pradnya

says:

hi shilpa,
do you have recipe for kurdaai some calls it sange in maharshtra…….thanks…

Shilpa: I have no idea what it is. If you could explain some more, we might be able to recognise it.

Rupa

says:

Hello Shilpa,
Being a manglorean myself,I relate to a lot of your recipes. Thanks you have a done a wonderful Job.
I have a food dehydrater and so I tried making the Ambe papad in it. It turned out great with store bought mango pulp.My unit came with a plastic disc. Here they say fruit leather, I made some strawberry ones too.The dehydrator works great to make the sandeege in winter months.

Shilpa: Ohh thats a great info. Can you please tell me the model of this dehydrator? Many of my readers had asked about making sandige in winter. Thanks.

says:

I have one of these dehydrators as well- with an extra plastic disk as Rupa described. It comes in very handy in cool/rainy weather, and I’ve used it for strawberries and karelas/karathe. I found mine second-hand at a tag sale for $8…perhaps Ebay would have some? A lot of people buy them new and then never use them…

coold

says:

Hi shilpa,
I just noticed that when I click on sundried item (category)
this text comes up
WordPress database error: [Table ‘aayisrec_wrdp1.wp_categories’ doesn’t exist]

SELECT cat_ID FROM wp_categories WHERE category_nicename = ‘sundried-items’

just wanted to let you know.

Shilpa: Thanks for letting me know. I will work on it.

abraham joseph

says:

Thanks for the recipe. I tried making it. It was as you described it, but was not drying as much as those on the market. It has ben drying for a week now but still sticky. any suggestions.

Have you tried to preserve half matured mangoes These are available in Thailand Malaysia etc If you do have the recipe please share it . It seems that it is sliced like finger chips, immersed in sugar syrup and dried. I shall try and let you kow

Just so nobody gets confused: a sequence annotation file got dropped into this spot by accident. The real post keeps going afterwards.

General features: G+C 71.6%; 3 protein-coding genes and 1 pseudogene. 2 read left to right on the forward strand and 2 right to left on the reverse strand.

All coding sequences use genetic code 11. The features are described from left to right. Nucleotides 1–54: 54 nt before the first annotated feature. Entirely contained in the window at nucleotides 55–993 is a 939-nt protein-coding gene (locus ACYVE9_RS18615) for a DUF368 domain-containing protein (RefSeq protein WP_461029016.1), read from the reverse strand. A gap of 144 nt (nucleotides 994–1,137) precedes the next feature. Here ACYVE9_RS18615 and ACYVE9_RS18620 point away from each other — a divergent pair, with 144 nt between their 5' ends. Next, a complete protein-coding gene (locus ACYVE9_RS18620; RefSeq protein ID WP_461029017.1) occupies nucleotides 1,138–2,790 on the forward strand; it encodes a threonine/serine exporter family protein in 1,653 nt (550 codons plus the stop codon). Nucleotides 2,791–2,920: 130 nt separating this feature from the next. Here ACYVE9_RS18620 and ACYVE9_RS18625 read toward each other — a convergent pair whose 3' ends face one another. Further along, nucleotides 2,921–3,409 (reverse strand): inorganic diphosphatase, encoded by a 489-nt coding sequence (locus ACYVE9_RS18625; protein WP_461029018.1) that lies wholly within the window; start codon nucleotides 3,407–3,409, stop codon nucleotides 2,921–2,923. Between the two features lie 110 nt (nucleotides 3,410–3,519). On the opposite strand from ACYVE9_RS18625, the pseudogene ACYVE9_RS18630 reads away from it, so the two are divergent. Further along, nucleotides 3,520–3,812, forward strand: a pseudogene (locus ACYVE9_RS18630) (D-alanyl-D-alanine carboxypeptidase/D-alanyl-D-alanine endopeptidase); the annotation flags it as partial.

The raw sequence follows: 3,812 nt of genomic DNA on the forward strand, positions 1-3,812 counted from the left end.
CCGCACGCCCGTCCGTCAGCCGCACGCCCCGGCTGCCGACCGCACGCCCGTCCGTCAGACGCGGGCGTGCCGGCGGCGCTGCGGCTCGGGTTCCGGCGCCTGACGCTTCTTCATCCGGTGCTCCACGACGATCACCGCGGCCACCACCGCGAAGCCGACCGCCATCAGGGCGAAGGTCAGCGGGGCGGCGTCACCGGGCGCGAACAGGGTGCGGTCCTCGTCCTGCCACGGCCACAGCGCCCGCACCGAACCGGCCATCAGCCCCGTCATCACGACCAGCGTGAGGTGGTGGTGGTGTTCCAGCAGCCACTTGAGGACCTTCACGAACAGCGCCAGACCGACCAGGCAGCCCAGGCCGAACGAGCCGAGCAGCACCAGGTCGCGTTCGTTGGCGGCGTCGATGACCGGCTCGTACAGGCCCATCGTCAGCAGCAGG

thanks

Asmit

says:

hi there,
can you please post me the Rus poli Recipe……..actually my mother in law used to do this….she is from kanada ……i know the ingredients but need exact receipe and amount of ingredients…..it requires khas khas,shredded cocoununt …..ready small chappaties………can you please help me out?

Shilpa: I think this is the recipe you are looking for.

Aleta

says:

hey,
we just purchased a couple of packets of dried mango pulp from a local indian store, it is not as sweet as i thought it would. the savory taste seems as though it would be an exalent addtion into a stir fry dish. My father’s side of the family is touching ont he borders of the asian relam, so i am very high into the stir fry dishes . but if you know of any other dishes that this dryed mango pulp would be good in please let me know
Grasias

Aleta

says:

wooo…. man i just used some dryed mango in my stirfry it was delious but the dried mango rehydreated and melted, although it spread its flavor thoughout the dish. but note to self use more next time

Mambala lover

says:

I belong to the first category too?i have never seen anyone who likes this exept me,myself?its love❤tastier than the mango??